I’m not really sure if this is going in my portfolio yet, as it looks so unlike the rest of my work at the moment, but I would definitely like to try somehow to incorporate this method where possible…
Anyway, that’s all for now so thanks for stopping by and see you again soon, possibly with more blobby and splashy things, possibly not!
Hello! Well after a bit of an absence I’m back again, this time with the next two illustrated quotes in the series.
The first one is a Mark Twain quote. For this one one I tried to think of things that would represent the beginnings of a journey and also be a loose narrative; the starting pistol triggering a beginning which leads to development and in this case literal growth.
The dice, although not part of the narrative as such, I thought was nicely symbolic of the start of something.
The second piece is based around a William Faulkner quote describing the passion of the creative mind.
I thought I’d have some fun by making the materials that symbolise the different art forms (a guitarist’s plectrum for the musician, a pen for the the writer and a tube of paint for the visual artist) almost into little Devils themselves!
The smoke I thought just added a little atmosphere to proceedings. The methods for making these were much the same as for the previous two.
Next here are some of the results of a little exercise I set myself recently. I was thinking of how much of the meaning of what we say to each other is conveyed in the tone of voice etc., as much as the words themselves, whether it be laughingly or sarcastically or aggressively and so on.
I followed that train of thought to the written word and decided it might be interesting to illustrate a single phrase in various ways to convey different meanings.
I thought the phrase “Go now while you can”, was nice and ambiguous enough to work with and so I decided to go with that.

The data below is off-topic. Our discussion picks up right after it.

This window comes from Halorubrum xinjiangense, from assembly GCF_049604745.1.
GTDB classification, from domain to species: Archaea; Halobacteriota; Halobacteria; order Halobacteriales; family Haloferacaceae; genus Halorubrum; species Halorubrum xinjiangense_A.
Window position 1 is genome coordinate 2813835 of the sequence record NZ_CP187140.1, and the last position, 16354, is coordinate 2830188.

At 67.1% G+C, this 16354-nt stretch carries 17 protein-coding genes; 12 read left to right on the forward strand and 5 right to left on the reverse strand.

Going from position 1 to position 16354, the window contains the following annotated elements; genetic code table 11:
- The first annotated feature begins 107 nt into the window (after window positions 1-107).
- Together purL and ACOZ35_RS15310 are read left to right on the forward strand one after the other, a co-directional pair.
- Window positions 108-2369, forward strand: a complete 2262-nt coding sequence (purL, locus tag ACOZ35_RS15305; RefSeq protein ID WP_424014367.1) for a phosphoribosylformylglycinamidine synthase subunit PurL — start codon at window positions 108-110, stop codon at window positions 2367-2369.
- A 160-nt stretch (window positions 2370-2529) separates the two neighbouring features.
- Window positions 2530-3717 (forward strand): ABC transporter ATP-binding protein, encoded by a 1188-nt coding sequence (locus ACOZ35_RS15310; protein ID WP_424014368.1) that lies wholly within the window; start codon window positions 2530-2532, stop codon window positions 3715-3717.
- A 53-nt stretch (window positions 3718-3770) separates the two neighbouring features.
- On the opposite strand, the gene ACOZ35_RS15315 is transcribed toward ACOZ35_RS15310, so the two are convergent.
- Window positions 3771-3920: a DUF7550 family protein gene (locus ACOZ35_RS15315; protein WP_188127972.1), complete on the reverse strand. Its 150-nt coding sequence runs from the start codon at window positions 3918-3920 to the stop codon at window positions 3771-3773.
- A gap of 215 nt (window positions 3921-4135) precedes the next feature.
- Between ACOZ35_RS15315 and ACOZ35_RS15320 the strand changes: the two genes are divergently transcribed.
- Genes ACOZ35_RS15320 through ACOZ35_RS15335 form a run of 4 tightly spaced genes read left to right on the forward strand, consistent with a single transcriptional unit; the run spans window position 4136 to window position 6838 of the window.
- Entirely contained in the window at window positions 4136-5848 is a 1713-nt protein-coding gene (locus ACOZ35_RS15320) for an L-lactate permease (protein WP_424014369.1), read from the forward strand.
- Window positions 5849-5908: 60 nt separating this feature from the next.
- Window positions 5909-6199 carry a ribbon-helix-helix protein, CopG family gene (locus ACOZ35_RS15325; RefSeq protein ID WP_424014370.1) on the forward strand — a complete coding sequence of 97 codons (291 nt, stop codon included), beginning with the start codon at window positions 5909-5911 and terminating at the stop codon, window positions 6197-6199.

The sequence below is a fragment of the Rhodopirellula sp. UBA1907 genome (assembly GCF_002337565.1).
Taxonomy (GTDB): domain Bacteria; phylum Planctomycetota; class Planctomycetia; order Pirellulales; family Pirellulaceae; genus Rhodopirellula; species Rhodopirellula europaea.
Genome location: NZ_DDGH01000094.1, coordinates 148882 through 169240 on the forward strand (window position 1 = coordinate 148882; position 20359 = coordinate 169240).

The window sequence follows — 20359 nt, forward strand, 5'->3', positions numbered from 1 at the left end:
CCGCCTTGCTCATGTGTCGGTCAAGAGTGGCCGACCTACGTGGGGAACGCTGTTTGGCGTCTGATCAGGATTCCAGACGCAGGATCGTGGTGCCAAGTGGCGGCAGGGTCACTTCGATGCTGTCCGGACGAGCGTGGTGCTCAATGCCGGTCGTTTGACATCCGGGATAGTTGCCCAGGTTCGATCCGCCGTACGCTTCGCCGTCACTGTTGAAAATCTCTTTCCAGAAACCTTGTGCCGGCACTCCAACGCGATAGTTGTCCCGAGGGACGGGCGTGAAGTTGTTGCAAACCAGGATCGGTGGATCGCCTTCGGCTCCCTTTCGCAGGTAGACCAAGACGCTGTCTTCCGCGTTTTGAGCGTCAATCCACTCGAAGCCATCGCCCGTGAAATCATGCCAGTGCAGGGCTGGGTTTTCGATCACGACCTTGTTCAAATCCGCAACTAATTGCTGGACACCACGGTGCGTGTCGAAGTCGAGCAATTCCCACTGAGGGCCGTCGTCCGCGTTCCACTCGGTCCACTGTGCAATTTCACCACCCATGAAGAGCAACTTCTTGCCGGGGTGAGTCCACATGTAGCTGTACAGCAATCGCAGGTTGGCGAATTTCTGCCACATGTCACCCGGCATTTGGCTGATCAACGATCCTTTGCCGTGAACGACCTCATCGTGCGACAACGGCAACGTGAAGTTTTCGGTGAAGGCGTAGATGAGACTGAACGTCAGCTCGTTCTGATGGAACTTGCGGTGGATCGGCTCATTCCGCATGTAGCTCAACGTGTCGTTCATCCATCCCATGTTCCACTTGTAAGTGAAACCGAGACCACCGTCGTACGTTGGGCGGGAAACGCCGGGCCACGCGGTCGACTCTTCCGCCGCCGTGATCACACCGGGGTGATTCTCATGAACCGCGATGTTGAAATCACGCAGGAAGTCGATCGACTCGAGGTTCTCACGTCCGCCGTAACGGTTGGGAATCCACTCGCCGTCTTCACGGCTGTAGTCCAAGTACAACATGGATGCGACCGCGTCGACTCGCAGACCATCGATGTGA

The first rendering is overtly a warning of hazard, possibly industrial in nature, whilst the next one might conceivably be a message stenciled on a wall, perhaps in some kind of war zone or similar situation.
The final one I thought I’d render in a romantic way, and could possibly be a signifier to a potential suitor of how one might feel toward them, or even possibly a note to oneself. But this along with the other two are open to interpretation and I really like the idea that people can bring themselves to a piece of work and derive their own personal meanings.
These were all realised digitally and in the space of a couple of hours. As I say; just a quick but interesting little experiment to see what I might come up with!
Anyway, that’s all for now. the next post may feature something more editorial in nature than of late, though I am still intending at some point to complete the run of illuminated quotes; I did say when I started that there would probably be around six of them, and so I think it’s a good idea to stick to that.
So, thanks for dropping by, and hope to see you back here soon!
Something a bit different this time, and something I’ve not done for ages.
I’d been meaning to illustrate some quotes for a while and kept completely forgetting about it, then a friend posted an entry on her blog of her own illustrated quotes and reminded that I hadn’t got around to it yet, so here we are!
One of the reasons that enjoy doing things around quotes is that it gives me a excuse to create illuminated letters, which I love!
The quotes themselves were chosen because they were either thought provoking, inspiring or just funny. These first two fall into the first category.
The first is from Paul McCartney, on a subject dear to his heart; vegetarianism.
I wanted to make this one fairly visceral but without making people feel queazy. I don’t really think that you need very much detail to elicit reactions on this subject. I think the sight of the machinery involved; cutters, meat hooks etc., pretty much do the job on their own without showing any actual meat. I did add a literal splash of colour for the blood for added impact. The machinery was sourced from the internet and edited accordingly. The letter was created by printing a large scale letter over which I placed a piece of acetate and traced the letter with red gouache. I wanted the effect of the colour still being fluid, and the acetate did that, by not allowing the paint to dry evenly. There were other little bits of paint which appeared like splashes and I worked those in accordingly.
This second one is based around a Kate Bush quote. Again many of the individual elements are sourced from the net.